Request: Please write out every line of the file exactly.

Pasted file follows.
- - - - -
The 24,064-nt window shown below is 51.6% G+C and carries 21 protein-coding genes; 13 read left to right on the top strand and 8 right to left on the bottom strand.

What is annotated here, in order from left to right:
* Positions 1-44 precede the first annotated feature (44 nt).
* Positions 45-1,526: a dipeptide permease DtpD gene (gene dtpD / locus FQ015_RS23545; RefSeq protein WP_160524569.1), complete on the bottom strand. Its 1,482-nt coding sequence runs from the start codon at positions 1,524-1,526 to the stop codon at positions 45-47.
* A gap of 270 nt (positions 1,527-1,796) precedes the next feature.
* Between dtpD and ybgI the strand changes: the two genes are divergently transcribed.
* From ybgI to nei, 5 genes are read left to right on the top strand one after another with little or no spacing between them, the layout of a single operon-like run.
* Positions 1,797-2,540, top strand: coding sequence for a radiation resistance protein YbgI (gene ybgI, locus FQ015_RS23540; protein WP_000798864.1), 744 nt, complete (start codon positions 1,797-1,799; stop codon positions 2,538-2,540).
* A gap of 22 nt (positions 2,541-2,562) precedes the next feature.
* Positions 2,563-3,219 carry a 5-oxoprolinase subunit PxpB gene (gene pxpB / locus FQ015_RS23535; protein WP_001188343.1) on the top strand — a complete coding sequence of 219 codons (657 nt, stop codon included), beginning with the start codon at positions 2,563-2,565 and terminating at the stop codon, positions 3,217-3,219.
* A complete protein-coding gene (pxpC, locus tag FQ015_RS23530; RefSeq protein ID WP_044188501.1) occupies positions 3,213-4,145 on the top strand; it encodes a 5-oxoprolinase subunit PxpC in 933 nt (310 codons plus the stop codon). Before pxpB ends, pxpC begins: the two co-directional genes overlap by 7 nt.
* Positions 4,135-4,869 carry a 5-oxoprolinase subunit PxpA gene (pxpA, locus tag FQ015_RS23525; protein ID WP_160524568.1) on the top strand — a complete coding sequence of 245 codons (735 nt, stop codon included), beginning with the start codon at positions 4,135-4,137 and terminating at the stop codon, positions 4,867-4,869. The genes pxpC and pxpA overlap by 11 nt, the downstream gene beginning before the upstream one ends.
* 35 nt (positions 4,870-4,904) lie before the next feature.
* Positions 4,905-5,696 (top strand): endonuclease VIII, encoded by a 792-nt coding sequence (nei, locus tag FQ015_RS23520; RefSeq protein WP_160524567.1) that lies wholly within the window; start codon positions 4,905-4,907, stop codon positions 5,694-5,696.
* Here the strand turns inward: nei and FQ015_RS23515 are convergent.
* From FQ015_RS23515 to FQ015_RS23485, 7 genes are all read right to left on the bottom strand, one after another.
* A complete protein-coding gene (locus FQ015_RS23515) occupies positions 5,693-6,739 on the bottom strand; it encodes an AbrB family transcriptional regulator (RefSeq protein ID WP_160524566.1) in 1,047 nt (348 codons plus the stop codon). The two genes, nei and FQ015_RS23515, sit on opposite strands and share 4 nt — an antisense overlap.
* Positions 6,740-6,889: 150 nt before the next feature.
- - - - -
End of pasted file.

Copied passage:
The 24,064-nt window shown below is 51.6% G+C and carries 21 protein-coding genes; 13 read left to right on the top strand and 8 right to left on the bottom strand.

What is annotated here, in order from left to right:
* Positions 1-44 precede the first annotated feature (44 nt).
* Positions 45-1,526: a dipeptide permease DtpD gene (gene dtpD / locus FQ015_RS23545; RefSeq protein WP_160524569.1), complete on the bottom strand. Its 1,482-nt coding sequence runs from the start codon at positions 1,524-1,526 to the stop codon at positions 45-47.
* A gap of 270 nt (positions 1,527-1,796) precedes the next feature.
* Between dtpD and ybgI the strand changes: the two genes are divergently transcribed.
* From ybgI to nei, 5 genes are read left to right on the top strand one after another with little or no spacing between them, the layout of a single operon-like run.
* Positions 1,797-2,540, top strand: coding sequence for a radiation resistance protein YbgI (gene ybgI, locus FQ015_RS23540; protein WP_000798864.1), 744 nt, complete (start codon positions 1,797-1,799; stop codon positions 2,538-2,540).
* A gap of 22 nt (positions 2,541-2,562) precedes the next feature.
* Positions 2,563-3,219 carry a 5-oxoprolinase subunit PxpB gene (gene pxpB / locus FQ015_RS23535; protein WP_001188343.1) on the top strand — a complete coding sequence of 219 codons (657 nt, stop codon included), beginning with the start codon at positions 2,563-2,565 and terminating at the stop codon, positions 3,217-3,219.
* A complete protein-coding gene (pxpC, locus tag FQ015_RS23530; RefSeq protein ID WP_044188501.1) occupies positions 3,213-4,145 on the top strand; it encodes a 5-oxoprolinase subunit PxpC in 933 nt (310 codons plus the stop codon). Before pxpB ends, pxpC begins: the two co-directional genes overlap by 7 nt.
* Positions 4,135-4,869 carry a 5-oxoprolinase subunit PxpA gene (pxpA, locus tag FQ015_RS23525; protein ID WP_160524568.1) on the top strand — a complete coding sequence of 245 codons (735 nt, stop codon included), beginning with the start codon at positions 4,135-4,137 and terminating at the stop codon, positions 4,867-4,869. The genes pxpC and pxpA overlap by 11 nt, the downstream gene beginning before the upstream one ends.
* 35 nt (positions 4,870-4,904) lie before the next feature.
* Positions 4,905-5,696 (top strand): endonuclease VIII, encoded by a 792-nt coding sequence (nei, locus tag FQ015_RS23520; RefSeq protein WP_160524567.1) that lies wholly within the window; start codon positions 4,905-4,907, stop codon positions 5,694-5,696.
* Here the strand turns inward: nei and FQ015_RS23515 are convergent.
* From FQ015_RS23515 to FQ015_RS23485, 7 genes are all read right to left on the bottom strand, one after another.
* A complete protein-coding gene (locus FQ015_RS23515) occupies positions 5,693-6,739 on the bottom strand; it encodes an AbrB family transcriptional regulator (RefSeq protein ID WP_160524566.1) in 1,047 nt (348 codons plus the stop codon). The two genes, nei and FQ015_RS23515, sit on opposite strands and share 4 nt — an antisense overlap.
* Positions 6,740-6,889: 150 nt before the next feature.